moopymoo Wed 20-May-09 09:27:11

I think that I would sit it out as well. As I see it, if you do get an offer that is much lower than the price that the agent has it on at, you are not obliged to accept it and at then point are well able to renegotiate their comm - eg I will only agree to this sale if you drop to 0.5% or whatever. Or get back to them and say I want to drop the price to reflect the current market value but I want to renegotiate the commission. I wouldnt get too bogged down in being tied down to the contract - ime they are not worth the paper they are written on unless an sale goes through and you try to pay them nothing at all even when they introduce. Also - get on to them to 'hotlist' you and hassle them - tell them you are not satisfied with the service etc. Sorry if that all sounds a bit obvious.

MrsPickles Wed 20-May-09 16:17:05

Thanks for the comments. My problem with the EA was is that I believe they deliberately overvalued when they said "we think you'll get X amount for your house" in order to get me to sign up. I thought it was a bit high, hence put on the market for lower than suggested, but it now seems obvious that it was A LOT too high.
Got another 9 wks of contract left and am desperate to sell as want to buy a property which we've inherieted a share of but the other beneficiaries are not prepared to wait for us much longer! Arrgh.

Think best idea is probably for me to hassle hassle about them getting a sale, and then if get offer, say I'll only accept if EA drops commission. Moopymoo - good idea re asking for lower commission when drop price, but think EA has no incentive to agree that at the moment, although I'll try. Can't bluff to take off market as they know I'm desperate to sell!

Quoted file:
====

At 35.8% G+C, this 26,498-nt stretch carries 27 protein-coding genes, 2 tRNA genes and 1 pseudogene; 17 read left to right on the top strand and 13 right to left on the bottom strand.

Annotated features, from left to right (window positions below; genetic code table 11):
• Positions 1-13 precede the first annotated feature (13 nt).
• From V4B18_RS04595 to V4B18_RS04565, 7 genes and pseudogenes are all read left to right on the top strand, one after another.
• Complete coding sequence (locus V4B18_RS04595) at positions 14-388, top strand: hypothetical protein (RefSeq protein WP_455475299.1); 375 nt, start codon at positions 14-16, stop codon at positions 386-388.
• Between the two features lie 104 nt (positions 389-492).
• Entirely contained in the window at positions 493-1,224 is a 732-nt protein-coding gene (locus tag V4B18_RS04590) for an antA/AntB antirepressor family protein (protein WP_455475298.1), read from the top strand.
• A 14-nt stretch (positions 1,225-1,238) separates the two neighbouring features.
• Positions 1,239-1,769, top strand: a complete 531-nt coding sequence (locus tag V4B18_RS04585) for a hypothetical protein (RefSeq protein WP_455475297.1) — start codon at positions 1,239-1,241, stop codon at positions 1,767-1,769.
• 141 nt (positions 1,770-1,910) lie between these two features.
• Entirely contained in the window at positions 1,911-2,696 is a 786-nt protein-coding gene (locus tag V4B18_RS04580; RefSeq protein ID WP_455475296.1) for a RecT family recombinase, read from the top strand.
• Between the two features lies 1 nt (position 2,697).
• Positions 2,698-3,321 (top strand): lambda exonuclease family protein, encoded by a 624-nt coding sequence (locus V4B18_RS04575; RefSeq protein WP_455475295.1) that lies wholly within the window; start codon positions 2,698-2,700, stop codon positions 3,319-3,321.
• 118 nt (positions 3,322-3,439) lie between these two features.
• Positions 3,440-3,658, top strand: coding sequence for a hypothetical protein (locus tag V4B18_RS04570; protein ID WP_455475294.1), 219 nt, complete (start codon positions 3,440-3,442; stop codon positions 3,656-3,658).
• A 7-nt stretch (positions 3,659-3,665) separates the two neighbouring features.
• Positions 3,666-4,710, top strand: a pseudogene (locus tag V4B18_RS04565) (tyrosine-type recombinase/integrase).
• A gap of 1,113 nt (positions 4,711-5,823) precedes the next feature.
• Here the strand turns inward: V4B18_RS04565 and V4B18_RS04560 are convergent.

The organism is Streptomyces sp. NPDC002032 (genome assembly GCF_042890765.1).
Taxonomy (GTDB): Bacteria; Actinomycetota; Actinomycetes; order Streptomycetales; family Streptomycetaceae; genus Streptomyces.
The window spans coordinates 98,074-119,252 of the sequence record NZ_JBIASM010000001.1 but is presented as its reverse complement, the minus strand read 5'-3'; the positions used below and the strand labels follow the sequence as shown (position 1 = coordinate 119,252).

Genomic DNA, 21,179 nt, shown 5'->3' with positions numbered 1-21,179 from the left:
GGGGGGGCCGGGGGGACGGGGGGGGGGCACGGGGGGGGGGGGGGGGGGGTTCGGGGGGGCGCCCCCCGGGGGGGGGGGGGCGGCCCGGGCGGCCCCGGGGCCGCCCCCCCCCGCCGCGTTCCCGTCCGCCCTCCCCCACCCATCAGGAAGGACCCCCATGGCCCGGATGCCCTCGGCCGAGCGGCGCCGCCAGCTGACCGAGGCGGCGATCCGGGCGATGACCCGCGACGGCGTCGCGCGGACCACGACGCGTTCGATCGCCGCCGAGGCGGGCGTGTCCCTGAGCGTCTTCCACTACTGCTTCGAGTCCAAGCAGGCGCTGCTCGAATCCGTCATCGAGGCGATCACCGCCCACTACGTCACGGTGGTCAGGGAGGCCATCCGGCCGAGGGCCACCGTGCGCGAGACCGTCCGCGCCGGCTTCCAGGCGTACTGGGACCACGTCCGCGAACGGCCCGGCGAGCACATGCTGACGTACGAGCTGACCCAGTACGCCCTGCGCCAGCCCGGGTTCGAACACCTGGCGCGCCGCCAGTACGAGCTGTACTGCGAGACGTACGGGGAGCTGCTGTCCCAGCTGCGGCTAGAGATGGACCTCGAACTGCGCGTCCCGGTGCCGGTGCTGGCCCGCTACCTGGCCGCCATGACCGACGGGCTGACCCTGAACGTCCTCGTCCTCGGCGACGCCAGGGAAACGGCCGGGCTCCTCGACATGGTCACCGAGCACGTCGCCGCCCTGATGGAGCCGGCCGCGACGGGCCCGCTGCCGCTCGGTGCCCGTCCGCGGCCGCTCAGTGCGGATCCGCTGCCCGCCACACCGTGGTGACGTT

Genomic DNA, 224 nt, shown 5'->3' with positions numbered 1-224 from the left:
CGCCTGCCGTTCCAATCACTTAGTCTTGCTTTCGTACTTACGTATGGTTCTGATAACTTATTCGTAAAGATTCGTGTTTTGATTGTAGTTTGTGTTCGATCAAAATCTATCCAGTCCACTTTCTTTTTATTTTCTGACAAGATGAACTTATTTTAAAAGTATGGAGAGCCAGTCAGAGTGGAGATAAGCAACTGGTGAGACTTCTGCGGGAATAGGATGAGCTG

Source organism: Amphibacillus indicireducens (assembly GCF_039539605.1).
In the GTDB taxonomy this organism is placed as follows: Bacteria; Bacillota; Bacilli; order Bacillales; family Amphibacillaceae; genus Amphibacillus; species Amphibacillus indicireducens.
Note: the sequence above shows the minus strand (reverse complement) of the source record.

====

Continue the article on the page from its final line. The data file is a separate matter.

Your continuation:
If I do get an offer for the value the EA suggested was achievable I will eat my words and wld in those circs be happy to pay him the 1.5% !

KathyBrown Wed 20-May-09 19:42:11

Well of course they did Mrs Pickles and you being greedy fell for it, if they had found you a buyer at that price would you be complaining ?

Why on earth would they drop their commission after they have done there job and got you a buyer ?

Are they the best agent in the area ? Everybody knows who the most aggressive sales people are in each town (houses wise) if so they will sell your house whilst the others will sign up at a cheaper rate, lower asking price and the house will sit in their window for days/weeks/months until it sells itself.

MrsPickles Wed 20-May-09 20:17:28

Absolutely not KathyBrown I would not be complaining if they found me a buyer at that price - in that case I'd happily pay the 1.5% commission, as I said.

I do think it is dishonest to overvalue properties deliberately to tempt in sellers. I questioned the value, but he was insistent I would not get less than £X, and gave me examples of other properties like mine on the market with them for similar price to £X - which I have since found out have been sitting there for a long time no doubt because they are overpriced!